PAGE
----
The strength of this collection is its ability to infer mood or feeling in an economy of space and time. Collins manages to use parenthesis as a means for moving casually between past and present without jarring. In ‘Interiors’, a duet between husband and wife, the husband relives the breakdown of their marriage:

…you loved me like a god and so accommodated yourself instantly to all my whims…while all along I was igniting myself at will…I’m moody, damn it, and restless…and life has so many tuneless days…I can’t apologise for loving you so little. Only dreams carry the sweet logic I respect…dreams and a certain…insouciance…primevally inaccessible to your nature.

A more sombre tone emerges in the wife’s half of ‘Interiors’ , which seems to foreshadow Losing Ground. Collins successfully conceives black female agency, sensuality and melancholy without reproducing characters of type:

the sun was setting, and in the glow of the sunset I relieved the outer edges of my sadness, letting it blend with the surf-like monotony of the cars splashing below and the faint, luminescent splendour of the New York skyline…then came a period where nothing soothed me[…] the waking hours weighted themselves between my legs, and there was no relief in sight.

The title story, ‘Whatever Happened To Interracial Love?', is set in 1963, according to the narrator, ‘the year of the “human being.” The year of race-creed color blindness.’ An apartment on the Upper West Side is shared by two roommates ‘One roommate (‘white’). . . The other roommate (“negro”)’. Both are female, both struggling to reconcile their own interracial relationships with their families. Each character’s race is noted in brackets with ironically placed quotation marks; in part, an acknowledgement of the inescapability of race as a category, but also an example of Collins’s observational commentary: knowing, full of humour, candour and wit.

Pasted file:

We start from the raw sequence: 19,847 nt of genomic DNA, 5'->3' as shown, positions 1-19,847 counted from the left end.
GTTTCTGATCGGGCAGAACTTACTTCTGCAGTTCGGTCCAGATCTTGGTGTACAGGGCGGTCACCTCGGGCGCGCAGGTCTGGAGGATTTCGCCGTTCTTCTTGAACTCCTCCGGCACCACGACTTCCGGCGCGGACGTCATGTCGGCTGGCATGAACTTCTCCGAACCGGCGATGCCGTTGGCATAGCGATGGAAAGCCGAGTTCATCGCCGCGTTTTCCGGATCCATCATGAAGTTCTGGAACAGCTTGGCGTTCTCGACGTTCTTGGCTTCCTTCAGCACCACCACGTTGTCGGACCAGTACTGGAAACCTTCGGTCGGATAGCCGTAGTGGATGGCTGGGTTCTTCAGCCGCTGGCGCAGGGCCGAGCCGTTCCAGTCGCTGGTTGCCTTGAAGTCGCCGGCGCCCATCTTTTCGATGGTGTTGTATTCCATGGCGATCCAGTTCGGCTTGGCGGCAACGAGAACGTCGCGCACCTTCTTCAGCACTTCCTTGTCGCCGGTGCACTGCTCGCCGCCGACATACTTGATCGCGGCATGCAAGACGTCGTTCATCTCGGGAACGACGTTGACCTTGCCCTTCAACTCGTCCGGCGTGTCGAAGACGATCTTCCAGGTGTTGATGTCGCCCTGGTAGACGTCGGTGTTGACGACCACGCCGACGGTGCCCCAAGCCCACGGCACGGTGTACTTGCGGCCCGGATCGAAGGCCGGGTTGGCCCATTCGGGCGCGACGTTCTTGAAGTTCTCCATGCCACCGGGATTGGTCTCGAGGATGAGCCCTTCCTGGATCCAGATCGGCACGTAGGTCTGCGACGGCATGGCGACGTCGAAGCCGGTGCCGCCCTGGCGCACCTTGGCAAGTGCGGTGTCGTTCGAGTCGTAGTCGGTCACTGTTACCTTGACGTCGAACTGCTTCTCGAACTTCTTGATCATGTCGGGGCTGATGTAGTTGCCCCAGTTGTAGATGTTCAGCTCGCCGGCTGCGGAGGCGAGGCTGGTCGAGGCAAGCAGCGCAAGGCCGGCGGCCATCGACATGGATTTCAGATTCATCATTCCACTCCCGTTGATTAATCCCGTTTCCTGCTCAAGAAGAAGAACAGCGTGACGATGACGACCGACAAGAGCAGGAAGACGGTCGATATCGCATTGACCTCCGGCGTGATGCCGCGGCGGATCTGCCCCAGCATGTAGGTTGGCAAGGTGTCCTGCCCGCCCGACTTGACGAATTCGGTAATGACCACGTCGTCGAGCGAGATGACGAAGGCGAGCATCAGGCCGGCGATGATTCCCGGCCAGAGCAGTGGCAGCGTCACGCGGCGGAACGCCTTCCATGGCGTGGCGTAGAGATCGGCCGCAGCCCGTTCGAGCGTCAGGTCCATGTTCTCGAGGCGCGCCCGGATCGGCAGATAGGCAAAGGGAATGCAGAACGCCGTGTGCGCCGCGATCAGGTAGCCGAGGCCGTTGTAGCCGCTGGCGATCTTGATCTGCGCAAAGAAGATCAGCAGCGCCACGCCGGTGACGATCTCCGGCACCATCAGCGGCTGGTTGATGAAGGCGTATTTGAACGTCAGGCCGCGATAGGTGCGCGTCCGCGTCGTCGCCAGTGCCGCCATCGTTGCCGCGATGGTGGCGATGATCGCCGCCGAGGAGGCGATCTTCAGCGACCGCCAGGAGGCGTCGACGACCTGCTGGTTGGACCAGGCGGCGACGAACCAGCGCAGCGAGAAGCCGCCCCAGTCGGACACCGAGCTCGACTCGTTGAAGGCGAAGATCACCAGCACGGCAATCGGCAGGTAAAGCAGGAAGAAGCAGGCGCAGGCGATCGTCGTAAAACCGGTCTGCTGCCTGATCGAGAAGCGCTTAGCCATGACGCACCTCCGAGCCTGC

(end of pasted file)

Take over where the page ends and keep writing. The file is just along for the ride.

He does not seem to understand that this young colored woman he has spawned does not, herself, believe in color: that to her the young freedom rider of her dreams is colorless (as indeed he is), that their feelings begin where color ends (as indeed they must), that if only he could understand that race as an issue, race as a social factor, race as a political or economic stumbling block- race is part of the past. Cant he see that love is color-free?

Some of the stories in Whatever Happened to Interracial Love feel unfinished. Presumably, this is unavoidable when collecting unpublished fragments of a deceased author’s work, but in this instance this fact doesn’t tarnish Collins's ability as a writer of short stories. We witness here the potential of a writer whose opportunity to develop was tragically cut short by illness. We hear a distinctly original voice and are left to wonder about the mechanisms which served to keep it quiet for so long.